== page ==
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It's difficult to speculate if Quentin Tarantino will actually ever make his western movie Hateful Eight. Three months ago the filmmaker said that he was cancelling his plans to make the script his next directorial effort and said that he would be publishing the screenplay as a book... but he also added that there was a possibility he could return to the project some time in the future. Will Hateful Eight forever live on the page, or will we ever get to see it on the big screen? The answer is unknown, but we do know one thing: whatever version we see will be the best version that Tarantino could make.
The filmmaker hosted a one-night-only stage reading of the Hateful Eight screenplay this weekend, and according to The Hollywood Reporter, while speaking to the audience he revealed that the script was still very much a work in progress. Dissecting the structure for the crowd, Tarantino revealed that the plot is split into five chapters, and that what they would be hearing would be just the earliest version. "I am working right now on a second draft, he said. "This is the first draft." He continued by saying that the final chapter, called "Black Night, White Hell," was going to be either removed or completely rewritten.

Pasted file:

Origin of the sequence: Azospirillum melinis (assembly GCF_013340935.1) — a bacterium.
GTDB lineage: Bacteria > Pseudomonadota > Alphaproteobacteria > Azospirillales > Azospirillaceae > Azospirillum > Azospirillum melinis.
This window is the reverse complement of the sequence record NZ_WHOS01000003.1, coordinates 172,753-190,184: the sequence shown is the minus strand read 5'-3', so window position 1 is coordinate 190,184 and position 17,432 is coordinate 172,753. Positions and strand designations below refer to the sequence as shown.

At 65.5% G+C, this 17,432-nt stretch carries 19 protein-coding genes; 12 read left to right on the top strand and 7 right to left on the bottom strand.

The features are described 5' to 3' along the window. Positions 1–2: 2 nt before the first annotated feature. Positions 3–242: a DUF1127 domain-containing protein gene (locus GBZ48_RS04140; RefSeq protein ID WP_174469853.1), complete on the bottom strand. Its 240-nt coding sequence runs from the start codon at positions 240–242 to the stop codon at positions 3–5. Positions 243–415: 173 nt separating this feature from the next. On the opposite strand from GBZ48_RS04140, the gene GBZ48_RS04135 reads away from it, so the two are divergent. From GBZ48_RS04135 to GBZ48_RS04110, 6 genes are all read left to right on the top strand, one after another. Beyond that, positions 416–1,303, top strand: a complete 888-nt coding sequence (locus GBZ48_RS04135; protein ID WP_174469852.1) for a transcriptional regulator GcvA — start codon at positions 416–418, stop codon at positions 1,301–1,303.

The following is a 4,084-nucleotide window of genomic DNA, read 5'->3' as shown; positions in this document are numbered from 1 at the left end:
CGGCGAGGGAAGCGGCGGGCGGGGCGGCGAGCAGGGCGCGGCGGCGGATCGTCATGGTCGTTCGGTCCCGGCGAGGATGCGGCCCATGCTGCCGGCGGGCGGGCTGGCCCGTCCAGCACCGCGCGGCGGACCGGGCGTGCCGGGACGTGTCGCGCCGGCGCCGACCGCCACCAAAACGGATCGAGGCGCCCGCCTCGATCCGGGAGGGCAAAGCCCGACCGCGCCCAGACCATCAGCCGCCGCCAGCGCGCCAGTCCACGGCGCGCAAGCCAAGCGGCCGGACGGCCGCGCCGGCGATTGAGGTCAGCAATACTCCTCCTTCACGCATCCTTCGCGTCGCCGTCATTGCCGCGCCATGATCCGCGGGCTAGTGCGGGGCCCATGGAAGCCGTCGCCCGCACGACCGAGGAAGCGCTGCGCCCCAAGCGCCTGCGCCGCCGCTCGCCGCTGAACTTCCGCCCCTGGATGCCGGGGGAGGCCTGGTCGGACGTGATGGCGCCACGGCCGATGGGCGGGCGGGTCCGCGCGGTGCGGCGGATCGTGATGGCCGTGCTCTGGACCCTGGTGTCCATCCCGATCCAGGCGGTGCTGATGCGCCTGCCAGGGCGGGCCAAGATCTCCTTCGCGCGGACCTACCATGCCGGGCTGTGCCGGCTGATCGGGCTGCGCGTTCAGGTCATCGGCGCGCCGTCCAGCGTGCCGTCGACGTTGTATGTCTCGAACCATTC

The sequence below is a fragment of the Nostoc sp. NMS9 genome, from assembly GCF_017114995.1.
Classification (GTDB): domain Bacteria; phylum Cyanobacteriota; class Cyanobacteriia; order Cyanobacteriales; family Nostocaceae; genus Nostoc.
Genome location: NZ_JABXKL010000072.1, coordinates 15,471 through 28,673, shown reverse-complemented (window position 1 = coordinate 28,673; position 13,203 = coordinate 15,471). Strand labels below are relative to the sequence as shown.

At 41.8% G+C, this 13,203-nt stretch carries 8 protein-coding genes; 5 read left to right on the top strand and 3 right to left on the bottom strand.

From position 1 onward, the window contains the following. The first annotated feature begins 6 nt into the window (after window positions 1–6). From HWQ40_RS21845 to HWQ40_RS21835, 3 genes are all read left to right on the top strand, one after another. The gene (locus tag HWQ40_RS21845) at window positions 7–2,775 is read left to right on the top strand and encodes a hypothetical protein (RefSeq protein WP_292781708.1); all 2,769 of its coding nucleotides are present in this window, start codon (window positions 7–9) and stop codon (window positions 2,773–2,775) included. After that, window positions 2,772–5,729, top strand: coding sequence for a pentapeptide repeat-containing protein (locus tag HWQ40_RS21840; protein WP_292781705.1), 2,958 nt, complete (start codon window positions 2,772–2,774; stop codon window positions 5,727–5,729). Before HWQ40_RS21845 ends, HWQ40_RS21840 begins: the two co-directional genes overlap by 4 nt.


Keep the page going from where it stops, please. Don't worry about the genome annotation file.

The stage reading of the script was an all-star-packed affair, as Tarantino collected a large group of his actor friends to join him in the event. Joining the writer/director on stage was Samuel L. Jackson, Tim Roth, Kurt Russell, Amber Tamblyn, Bruce Dern, Walton Goggins, James Parks, Michael Madsen and James Remar. The event lasted for three hours.
The plot begins following a bounty hunter (played by Russell) who begin the story traveling to a small desert town called Red Rock to drop off a prisoner (Tamblyn) and collect a reward. Along the way they are joined by two others, but their journey is sidetracked when a blizzard forces them to take shelter in a haberdashery. In the store they encounter a general, an alleged hangman, a Frenchman and a cowboy. It's been reported that the scale of the film would have been much smaller than Tarantino's most recent projects and be more in-line with his first movie, Reservoir Dogs (which was almost entirely set in one location). THR called the story "equal parts comic and violent" and noted that the script made use of a lot of flashbacks.
What are your hopes for the future of Hateful Eight? Do you want to see Tarantino bring the story to life, or would you prefer to see him move on to something else? Answer our poll and tell us what you think!